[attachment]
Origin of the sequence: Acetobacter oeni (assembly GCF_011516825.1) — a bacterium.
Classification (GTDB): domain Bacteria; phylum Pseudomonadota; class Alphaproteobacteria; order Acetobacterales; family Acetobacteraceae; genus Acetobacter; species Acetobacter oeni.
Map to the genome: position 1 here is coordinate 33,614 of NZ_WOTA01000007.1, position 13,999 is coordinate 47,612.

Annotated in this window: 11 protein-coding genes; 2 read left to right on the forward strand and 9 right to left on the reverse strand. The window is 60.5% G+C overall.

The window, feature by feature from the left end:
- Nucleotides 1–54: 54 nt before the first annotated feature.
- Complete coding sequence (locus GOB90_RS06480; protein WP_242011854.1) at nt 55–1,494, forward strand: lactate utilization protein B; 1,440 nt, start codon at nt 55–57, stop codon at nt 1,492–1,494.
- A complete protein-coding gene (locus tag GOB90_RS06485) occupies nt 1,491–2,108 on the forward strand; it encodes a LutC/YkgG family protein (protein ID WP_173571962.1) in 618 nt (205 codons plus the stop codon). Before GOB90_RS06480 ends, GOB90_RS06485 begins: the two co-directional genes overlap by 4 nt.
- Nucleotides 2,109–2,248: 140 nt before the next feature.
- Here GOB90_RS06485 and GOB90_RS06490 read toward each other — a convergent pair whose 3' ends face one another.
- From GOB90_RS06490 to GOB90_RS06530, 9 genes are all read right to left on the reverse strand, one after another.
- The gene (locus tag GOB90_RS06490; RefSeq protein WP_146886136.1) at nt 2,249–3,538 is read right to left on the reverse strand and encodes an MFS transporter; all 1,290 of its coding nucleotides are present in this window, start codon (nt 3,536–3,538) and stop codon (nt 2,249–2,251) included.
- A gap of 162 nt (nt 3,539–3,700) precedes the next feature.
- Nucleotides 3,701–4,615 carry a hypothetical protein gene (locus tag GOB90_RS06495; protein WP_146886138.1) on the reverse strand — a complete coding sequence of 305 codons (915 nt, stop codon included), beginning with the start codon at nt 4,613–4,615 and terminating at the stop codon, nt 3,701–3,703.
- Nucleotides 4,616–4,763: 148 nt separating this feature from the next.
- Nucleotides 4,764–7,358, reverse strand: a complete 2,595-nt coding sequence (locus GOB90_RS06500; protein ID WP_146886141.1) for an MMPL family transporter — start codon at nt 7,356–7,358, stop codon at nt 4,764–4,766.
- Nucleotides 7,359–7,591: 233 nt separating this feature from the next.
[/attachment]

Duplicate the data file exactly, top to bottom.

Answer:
Origin of the sequence: Acetobacter oeni (assembly GCF_011516825.1) — a bacterium.
Classification (GTDB): domain Bacteria; phylum Pseudomonadota; class Alphaproteobacteria; order Acetobacterales; family Acetobacteraceae; genus Acetobacter; species Acetobacter oeni.
Map to the genome: position 1 here is coordinate 33,614 of NZ_WOTA01000007.1, position 13,999 is coordinate 47,612.

Annotated in this window: 11 protein-coding genes; 2 read left to right on the forward strand and 9 right to left on the reverse strand. The window is 60.5% G+C overall.

The window, feature by feature from the left end:
- Nucleotides 1–54: 54 nt before the first annotated feature.
- Complete coding sequence (locus GOB90_RS06480; protein WP_242011854.1) at nt 55–1,494, forward strand: lactate utilization protein B; 1,440 nt, start codon at nt 55–57, stop codon at nt 1,492–1,494.
- A complete protein-coding gene (locus tag GOB90_RS06485) occupies nt 1,491–2,108 on the forward strand; it encodes a LutC/YkgG family protein (protein ID WP_173571962.1) in 618 nt (205 codons plus the stop codon). Before GOB90_RS06480 ends, GOB90_RS06485 begins: the two co-directional genes overlap by 4 nt.
- Nucleotides 2,109–2,248: 140 nt before the next feature.
- Here GOB90_RS06485 and GOB90_RS06490 read toward each other — a convergent pair whose 3' ends face one another.
- From GOB90_RS06490 to GOB90_RS06530, 9 genes are all read right to left on the reverse strand, one after another.
- The gene (locus tag GOB90_RS06490; RefSeq protein WP_146886136.1) at nt 2,249–3,538 is read right to left on the reverse strand and encodes an MFS transporter; all 1,290 of its coding nucleotides are present in this window, start codon (nt 3,536–3,538) and stop codon (nt 2,249–2,251) included.
- A gap of 162 nt (nt 3,539–3,700) precedes the next feature.
- Nucleotides 3,701–4,615 carry a hypothetical protein gene (locus tag GOB90_RS06495; protein WP_146886138.1) on the reverse strand — a complete coding sequence of 305 codons (915 nt, stop codon included), beginning with the start codon at nt 4,613–4,615 and terminating at the stop codon, nt 3,701–3,703.
- Nucleotides 4,616–4,763: 148 nt separating this feature from the next.
- Nucleotides 4,764–7,358, reverse strand: a complete 2,595-nt coding sequence (locus GOB90_RS06500; protein ID WP_146886141.1) for an MMPL family transporter — start codon at nt 7,356–7,358, stop codon at nt 4,764–4,766.
- Nucleotides 7,359–7,591: 233 nt separating this feature from the next.